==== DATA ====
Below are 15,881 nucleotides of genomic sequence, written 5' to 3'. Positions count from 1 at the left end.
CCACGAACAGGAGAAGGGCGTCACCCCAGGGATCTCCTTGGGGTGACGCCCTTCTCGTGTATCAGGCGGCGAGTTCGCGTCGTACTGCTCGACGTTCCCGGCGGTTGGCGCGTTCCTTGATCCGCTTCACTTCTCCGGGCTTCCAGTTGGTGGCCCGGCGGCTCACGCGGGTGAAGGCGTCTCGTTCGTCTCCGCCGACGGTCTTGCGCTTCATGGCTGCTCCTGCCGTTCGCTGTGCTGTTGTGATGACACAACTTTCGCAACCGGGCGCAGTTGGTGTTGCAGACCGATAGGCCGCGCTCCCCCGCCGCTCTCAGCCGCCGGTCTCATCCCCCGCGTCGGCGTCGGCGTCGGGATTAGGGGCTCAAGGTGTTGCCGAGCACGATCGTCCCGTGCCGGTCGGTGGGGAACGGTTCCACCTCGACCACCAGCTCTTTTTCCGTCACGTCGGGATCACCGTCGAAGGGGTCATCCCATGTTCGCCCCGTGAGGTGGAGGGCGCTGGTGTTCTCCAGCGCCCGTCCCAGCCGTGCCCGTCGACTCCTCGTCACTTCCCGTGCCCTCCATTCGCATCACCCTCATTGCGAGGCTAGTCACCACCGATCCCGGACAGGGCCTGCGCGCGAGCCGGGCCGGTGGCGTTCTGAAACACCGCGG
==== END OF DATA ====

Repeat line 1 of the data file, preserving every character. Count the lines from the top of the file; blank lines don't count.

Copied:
Below are 15,881 nucleotides of genomic sequence, written 5' to 3'. Positions count from 1 at the left end.